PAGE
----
8. Anticipate what will be on the test.  Being predictive is a great skill.  Remember what your teacher has stressed in class, what your textbook highlighted, what skills were featured in lectures, demonstrations, and group work.  These will be on the test.
  9. Read the test questions carefully.  I have a gazillion stories of students who carelessly read the questions and then, for instance, answered the odd numbered ones when they should have done the even ones.  Follow directions.
  10. Relax.  Easier said than done, I know, but it really is easier when you’ve seriously prepared and not foolishly crammed.


These suggestions work just as well for standardized tests, incidentally.  Like the PSAT, the SAT, or the ACT.   Face it, anyone with half a brain can tell who’s crammed for a test and who really knows the material.  Crammers aren’t fooling anyone.  Learning’s for winners.  Cramming’s for losers.  Always has been.  Always will be.

14 March 2013 07:11 AM

Homework First, Then Games

by rbavaria

Is there a time of day that presents more brouhaha in American homes than homework time?  If there is, I’d like to know what it is.  Homework questions are among the most common here at the Dr. Rick Blog. 


“When’s the best time?”  “How involved should I be?”  “How do I enforce homework time?”  “How am I supposed to check subjects I’ve long forgotten?” 


You know.


And this one: “What about video games at homework time?”  That’s the easiest.  Here’s the answer: Homework first, then games. 


There’s nothing inherently wrong with video games and other time-passers.  In fact, they may even have some value – creativity, hand-eye-coordination, divergent thinking, socializing, and, of course, their compelling nature.


Yes, games are entertaining, but it’s not hard to argue that we’re the most entertained people in history while not necessarily the most informed.  That’s why homework comes first.


Here are some ideas on how to make sure homework comes first in your house.


  1. Let them know your values.  We show our values with every act we take, every comment we say, and every decision we make.  When we insist kids do their best in school, on keeping up with studies, doing well on tests, and, yes, getting their homework done, we’re showing our value of lifelong learning. 
  2. Be good role models.  It takes more than merely announcing, “Time for homework.”  You’ve heard me say it repeatedly: Kids do what we do more than they do what we say.  So, let them see you do “homework.”  When they’re hitting the books, you pay bills, spend some time on a project from work, or read.  Let them see we adults need to keep up, too.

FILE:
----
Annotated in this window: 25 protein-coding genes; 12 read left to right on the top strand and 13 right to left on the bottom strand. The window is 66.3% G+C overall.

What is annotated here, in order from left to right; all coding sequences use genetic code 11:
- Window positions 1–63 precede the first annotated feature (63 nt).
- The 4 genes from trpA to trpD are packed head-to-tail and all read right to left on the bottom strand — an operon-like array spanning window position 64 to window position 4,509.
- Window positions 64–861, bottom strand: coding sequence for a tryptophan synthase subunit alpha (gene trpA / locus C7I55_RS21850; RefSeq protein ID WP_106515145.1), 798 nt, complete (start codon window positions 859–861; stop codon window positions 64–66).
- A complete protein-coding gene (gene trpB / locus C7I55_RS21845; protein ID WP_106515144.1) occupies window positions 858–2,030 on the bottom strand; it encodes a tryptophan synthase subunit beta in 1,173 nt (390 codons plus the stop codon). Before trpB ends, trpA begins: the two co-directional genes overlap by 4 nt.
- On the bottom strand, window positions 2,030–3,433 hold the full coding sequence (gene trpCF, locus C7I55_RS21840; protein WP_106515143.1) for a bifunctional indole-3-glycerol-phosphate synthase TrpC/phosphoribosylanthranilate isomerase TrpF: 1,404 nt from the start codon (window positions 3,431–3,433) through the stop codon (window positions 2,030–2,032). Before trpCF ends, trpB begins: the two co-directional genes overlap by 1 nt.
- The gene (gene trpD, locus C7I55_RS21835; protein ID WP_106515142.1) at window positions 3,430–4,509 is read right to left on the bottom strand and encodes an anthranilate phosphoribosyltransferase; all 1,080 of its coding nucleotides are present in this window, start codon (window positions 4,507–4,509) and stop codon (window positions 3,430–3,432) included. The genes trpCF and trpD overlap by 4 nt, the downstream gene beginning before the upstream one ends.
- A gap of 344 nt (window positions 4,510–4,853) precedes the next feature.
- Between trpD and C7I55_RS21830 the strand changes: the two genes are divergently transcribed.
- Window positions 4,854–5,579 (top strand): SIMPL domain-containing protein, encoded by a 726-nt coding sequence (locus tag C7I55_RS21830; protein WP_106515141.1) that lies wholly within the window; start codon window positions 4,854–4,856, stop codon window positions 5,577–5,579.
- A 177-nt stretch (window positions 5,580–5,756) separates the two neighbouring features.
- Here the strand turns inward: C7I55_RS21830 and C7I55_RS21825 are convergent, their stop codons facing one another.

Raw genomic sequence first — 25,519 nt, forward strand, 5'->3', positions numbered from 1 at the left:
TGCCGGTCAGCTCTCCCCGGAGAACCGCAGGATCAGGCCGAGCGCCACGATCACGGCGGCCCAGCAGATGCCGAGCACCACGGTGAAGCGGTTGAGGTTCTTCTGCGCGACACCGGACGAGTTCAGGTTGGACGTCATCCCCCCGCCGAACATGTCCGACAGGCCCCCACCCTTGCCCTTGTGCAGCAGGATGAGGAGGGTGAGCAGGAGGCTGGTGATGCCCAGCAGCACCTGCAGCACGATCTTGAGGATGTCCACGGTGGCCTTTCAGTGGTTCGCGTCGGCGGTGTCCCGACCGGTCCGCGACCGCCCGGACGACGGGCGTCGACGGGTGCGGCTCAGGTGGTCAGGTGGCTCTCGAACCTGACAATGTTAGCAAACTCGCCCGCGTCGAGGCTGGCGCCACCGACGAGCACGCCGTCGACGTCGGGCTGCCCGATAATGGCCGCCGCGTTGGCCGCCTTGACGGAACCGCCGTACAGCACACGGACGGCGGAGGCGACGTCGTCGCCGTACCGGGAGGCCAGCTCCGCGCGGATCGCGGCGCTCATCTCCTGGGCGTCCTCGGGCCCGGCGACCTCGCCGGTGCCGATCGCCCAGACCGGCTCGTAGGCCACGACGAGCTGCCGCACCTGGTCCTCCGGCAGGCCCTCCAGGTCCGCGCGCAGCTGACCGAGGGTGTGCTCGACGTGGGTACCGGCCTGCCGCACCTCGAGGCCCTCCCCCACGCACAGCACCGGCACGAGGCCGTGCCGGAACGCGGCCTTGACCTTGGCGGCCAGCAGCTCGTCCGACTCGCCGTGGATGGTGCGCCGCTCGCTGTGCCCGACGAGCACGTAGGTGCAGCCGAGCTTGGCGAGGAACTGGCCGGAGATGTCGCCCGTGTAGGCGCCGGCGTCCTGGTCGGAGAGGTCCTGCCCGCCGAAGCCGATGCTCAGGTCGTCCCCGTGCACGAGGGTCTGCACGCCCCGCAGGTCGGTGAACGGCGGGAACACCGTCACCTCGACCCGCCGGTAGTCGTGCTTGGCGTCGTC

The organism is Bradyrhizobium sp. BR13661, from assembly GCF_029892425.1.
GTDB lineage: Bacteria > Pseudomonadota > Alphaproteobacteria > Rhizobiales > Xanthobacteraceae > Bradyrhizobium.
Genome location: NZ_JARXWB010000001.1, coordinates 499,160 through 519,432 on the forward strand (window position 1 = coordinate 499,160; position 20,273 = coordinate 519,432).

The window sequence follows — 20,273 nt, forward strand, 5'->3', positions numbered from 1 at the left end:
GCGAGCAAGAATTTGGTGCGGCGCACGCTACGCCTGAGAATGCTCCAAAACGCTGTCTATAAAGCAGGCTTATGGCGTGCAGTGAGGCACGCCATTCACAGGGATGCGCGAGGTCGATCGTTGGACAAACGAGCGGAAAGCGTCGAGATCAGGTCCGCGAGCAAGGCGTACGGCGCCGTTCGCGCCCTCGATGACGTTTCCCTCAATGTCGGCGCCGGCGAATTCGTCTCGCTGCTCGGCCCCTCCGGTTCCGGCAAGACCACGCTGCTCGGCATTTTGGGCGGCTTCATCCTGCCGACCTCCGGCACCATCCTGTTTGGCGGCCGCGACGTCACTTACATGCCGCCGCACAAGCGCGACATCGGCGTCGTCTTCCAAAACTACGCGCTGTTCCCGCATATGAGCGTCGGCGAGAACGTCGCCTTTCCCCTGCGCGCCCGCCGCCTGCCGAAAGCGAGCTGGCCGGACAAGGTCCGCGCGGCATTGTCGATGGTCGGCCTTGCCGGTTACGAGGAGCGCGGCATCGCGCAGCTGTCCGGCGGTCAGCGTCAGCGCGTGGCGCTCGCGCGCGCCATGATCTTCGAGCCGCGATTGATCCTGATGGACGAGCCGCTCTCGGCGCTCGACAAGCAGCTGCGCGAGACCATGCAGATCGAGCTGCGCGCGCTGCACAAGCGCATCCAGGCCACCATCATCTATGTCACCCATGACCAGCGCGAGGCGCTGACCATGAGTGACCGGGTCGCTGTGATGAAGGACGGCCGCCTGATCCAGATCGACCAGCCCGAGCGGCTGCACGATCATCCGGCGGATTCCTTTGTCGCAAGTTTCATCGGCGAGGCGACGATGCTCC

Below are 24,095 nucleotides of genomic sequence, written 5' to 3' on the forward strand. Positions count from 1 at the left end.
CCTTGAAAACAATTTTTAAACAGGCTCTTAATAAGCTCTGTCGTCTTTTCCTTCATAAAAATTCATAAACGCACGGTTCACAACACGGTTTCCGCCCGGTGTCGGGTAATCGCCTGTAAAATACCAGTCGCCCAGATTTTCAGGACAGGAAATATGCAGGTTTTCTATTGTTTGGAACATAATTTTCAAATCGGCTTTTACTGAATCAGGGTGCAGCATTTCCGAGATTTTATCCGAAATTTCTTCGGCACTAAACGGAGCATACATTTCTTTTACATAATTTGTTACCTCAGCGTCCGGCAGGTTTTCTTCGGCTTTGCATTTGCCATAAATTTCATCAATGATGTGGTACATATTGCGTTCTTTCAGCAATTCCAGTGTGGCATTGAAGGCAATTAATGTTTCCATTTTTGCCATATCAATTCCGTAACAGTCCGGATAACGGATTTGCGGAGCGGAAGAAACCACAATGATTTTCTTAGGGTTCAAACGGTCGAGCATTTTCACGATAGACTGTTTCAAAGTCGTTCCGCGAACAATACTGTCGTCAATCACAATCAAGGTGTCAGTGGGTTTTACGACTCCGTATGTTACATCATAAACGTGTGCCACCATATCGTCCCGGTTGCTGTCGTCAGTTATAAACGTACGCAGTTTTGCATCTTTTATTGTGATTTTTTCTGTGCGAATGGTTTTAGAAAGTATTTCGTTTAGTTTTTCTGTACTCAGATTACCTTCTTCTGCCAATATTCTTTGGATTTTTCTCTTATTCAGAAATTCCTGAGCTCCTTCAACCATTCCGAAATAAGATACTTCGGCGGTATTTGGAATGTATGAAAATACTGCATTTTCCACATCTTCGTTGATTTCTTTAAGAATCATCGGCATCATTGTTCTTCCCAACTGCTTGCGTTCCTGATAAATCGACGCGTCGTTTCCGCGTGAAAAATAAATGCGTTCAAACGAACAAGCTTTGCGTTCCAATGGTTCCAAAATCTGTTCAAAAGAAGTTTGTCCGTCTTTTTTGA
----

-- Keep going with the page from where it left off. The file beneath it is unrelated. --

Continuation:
3. Provide routine.  Another favorite theme of mine.  Kids need their routines.  (So do adults, but we can discuss that some other time.)  Routines keep kids on track, let them know what’s next, and provide them with a sense of security, even safety.  Make sure homework time occurs at the same time each day for each kid.
  4. Provide structure.  Is there a regular, routine, place for homework?  Doesn’t have to be a private room.  In fact, some kids do better when they’re doing their homework within your sight.  But each kid should have a place to work, with supplies easily in reach (and put away afterward so they can be found without effort tomorrow).
  5. Provide opportunity.  When it’s time for homework, minimize distractions.  Homework time is the opportunity for kids to review what they learned yesterday, to practice what they learned today, and to prepare for what’s in store tomorrow.  Give them the opportunity to take advantage of homework time.
  6. Provide support.  Be around at homework time to show your interest.  Help when you can.  You don’t need to know everything.  When you’ve long forgotten the causes of the War of 1812 or how to do quadratic equations, you can always insist on neatness.  If it’s not neat enough for you, it won’t be for the teacher, either.
  7. Monitor.  Keep an eye on them as they do their homework.  Stick your head in the door from time to time.  When they’re done, a simple, “Hey, Sport, let me see that homework” can be helpful, especially if you check up regularly but randomly.   Keep them on their toes.
  8. Have specific times for games.  Schedule fun, too, just as you do with homework.  Learning shouldn’t be dreary.  Make time for video games and other compelling activities that kids like to spend their time with.  Some time for reading couldn’t hurt, either.
  9. Be there at game time.  You don’t have to be present every second, but it’s up to us parents and teachers to know what our kids are doing when they’re interacting with a screen of some sort.  That’s true in the classroom as much as at home.  Again, regular and random checks work best.  Ask the kids to “explain” a game, a website, or an app for you.  They feel smart, and you can see what they’re up to.